Jennifer Morningstar, PE, CFEI, is a licensed professional engineer in South Carolina, North Carolina, Georgia, Iowa and West Virginia, and an NCEES Model Law Engineer. Ms. Morningstar is a member of the National Association of Fire Investigators (NAFI) and the American Institute of Chemical Engineers (AIChE). She holds a Bachelor of Science Degree in Chemical Engineering from Virginia Polytechnic Institute and State University, as well as a Masters of Business Administration from the University of South Carolina. Background Experience - Ms. Morningstar has 19 years of industrial experience. She spent 16 years working at a polyethylene terephthalate (PET) manufacturer gaining familiarity with all the unit operations. Her experience includes distributed control systems (DCS) and programmable logic controllers (PLC). She is an OSHA-trained Process Hazard Analysis study leader and completed Root Cause Failure Analysis training to become an Incident Investigator. Ms. Morningstar authored Lockout / Tagout Procedures and Confined Space Entry Procedures. She also managed capital expansion projects in excess of $1M and then spent 3 years as an energy management consultant in a variety of industries including mineral extraction, pulp & paper, animal harvesting & packaging (including rendering) and grain milling. Ms. Morningstar worked with both natural gas and coal-fired boilers producing saturated steam and super-heated steam for cogeneration. Other processes in her expertise include air compressors, cooling towers, chillers, multi-stage ammonia-based refrigeration systems, waste water treatment and biogas production. Areas of Expertise:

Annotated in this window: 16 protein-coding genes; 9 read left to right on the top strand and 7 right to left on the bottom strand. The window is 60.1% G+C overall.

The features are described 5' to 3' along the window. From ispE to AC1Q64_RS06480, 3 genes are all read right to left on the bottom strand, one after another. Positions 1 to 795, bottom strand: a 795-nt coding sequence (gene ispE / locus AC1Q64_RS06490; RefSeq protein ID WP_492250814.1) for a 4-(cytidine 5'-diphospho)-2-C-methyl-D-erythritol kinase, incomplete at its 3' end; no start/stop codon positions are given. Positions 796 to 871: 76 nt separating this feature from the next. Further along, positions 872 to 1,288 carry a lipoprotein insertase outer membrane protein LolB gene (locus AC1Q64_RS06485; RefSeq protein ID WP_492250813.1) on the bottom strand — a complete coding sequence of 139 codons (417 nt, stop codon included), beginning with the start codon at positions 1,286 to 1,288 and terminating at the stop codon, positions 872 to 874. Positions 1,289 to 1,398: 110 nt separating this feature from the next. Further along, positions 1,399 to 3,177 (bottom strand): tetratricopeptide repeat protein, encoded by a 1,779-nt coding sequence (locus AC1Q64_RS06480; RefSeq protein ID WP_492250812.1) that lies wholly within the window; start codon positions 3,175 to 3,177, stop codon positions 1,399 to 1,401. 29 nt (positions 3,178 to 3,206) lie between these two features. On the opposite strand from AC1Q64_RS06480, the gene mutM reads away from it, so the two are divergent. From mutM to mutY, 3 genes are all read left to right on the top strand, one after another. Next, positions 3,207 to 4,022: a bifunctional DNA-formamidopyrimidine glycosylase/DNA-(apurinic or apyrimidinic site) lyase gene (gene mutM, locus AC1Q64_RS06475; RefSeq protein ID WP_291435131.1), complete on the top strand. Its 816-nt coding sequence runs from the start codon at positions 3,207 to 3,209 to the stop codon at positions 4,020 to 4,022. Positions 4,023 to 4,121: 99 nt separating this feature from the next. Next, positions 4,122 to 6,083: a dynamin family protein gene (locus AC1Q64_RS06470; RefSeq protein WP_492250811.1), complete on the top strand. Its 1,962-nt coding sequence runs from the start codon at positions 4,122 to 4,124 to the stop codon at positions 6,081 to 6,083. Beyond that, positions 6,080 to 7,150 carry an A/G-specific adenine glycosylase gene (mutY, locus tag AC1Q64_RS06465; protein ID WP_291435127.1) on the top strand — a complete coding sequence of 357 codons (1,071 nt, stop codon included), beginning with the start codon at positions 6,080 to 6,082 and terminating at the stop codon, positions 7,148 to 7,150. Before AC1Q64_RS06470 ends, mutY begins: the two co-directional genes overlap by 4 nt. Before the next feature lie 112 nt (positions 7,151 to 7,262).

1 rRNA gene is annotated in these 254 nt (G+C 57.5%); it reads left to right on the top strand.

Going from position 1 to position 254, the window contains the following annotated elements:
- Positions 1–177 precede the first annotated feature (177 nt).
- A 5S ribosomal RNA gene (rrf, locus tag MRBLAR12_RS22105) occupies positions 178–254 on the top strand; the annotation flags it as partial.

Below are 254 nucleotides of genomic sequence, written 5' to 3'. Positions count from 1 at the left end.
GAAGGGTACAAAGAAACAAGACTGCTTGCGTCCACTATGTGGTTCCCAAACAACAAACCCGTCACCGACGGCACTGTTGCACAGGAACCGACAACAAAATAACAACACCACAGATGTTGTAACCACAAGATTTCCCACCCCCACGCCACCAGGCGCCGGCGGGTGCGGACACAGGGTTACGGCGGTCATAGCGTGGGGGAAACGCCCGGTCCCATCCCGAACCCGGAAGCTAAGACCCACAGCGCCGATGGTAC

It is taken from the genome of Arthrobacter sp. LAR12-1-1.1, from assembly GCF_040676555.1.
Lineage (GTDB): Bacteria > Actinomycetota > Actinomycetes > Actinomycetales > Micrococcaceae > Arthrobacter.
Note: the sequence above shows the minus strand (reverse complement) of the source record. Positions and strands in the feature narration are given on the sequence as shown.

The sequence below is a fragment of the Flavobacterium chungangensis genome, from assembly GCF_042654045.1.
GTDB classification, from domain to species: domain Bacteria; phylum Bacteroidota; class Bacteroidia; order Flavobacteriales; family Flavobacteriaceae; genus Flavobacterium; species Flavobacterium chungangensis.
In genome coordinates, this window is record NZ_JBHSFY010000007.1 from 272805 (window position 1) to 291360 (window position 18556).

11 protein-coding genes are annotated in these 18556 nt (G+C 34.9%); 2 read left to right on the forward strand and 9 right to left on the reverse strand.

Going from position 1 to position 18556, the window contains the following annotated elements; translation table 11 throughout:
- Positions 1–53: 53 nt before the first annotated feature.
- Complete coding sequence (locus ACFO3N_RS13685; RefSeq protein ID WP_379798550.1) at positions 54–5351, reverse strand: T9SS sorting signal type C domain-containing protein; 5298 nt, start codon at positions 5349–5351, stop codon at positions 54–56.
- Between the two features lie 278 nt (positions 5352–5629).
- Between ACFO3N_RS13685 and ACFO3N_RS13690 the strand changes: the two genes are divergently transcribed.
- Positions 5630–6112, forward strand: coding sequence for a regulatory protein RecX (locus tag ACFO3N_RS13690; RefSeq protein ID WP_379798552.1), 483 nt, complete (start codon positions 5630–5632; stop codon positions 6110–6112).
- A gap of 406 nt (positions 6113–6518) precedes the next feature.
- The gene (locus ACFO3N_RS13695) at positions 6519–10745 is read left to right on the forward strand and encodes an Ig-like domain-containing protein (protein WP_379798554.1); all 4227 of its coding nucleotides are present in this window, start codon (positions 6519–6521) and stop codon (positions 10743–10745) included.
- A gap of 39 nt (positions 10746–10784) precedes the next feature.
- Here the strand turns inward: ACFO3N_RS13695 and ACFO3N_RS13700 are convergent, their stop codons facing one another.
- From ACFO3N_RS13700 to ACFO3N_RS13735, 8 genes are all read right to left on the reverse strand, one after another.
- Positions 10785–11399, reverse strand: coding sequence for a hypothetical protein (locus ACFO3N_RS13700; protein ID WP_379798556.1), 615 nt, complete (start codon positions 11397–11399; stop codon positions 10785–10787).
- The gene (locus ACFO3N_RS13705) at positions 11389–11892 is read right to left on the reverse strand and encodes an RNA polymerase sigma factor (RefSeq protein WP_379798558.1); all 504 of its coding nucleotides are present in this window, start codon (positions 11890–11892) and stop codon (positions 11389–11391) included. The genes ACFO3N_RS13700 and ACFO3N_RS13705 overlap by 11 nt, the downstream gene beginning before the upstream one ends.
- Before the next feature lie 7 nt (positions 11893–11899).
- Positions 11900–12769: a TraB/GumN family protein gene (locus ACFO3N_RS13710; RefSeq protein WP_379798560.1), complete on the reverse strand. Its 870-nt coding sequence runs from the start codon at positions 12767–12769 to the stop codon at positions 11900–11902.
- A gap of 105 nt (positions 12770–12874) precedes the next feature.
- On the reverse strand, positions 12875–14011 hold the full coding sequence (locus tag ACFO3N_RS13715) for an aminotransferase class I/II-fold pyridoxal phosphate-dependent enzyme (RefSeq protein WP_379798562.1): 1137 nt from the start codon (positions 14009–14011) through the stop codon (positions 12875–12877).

- Chemical Release and Exposure
- Environmental Regulatory Compliance
- OSHA Process Safety Management
- Industrial Accident Investigation
- Fires and Explosions
- Confined Space Entry
- Lockout / Tagout
- Scope of Damage / Cost to Repair
On December 3, 1984, at a pesticide ingredient manufacturing facility owned by Union Carbide, a leak occurred in the Methyl Isocyanate (MIC) plant. Due to the toxic nature of the gases released and the plant's proximity to local residences, the death toll was in the thousands; both plant workers and nearby residents. The first recorded public meeting in response to this incident was on December 9th, in Institute, WV, the site of Union Carbide's only US MIC production unit. Full disclosure: my father was a research & development chemist for Union Carbide and Institute is about 10 miles down the Kanawha River from my hometown of Charleston, WV.
When thinking about the safe operation of boilers (and don't we all?), several systems can readily be named; flame control, fuel/air ratio; steam pressure control, levels in the vessel, etc. What about the water? It seems so passive, as long as there is enough for level control, what's the big deal? Well, it turns out, that as the steam produced by a boiler is used in the process, the condensate from that steam is returned to the boiler as feedwater. However, since 100% of the condensate is not returned, whatever solids had been in that water before it evaporated to form steam are left in the remaining water. Fresh feedwater is added to maintain levels, but even fresh water contains some dissolved solids. So over time, the water in the boiler system gets saturated with all sorts of dissolved minerals.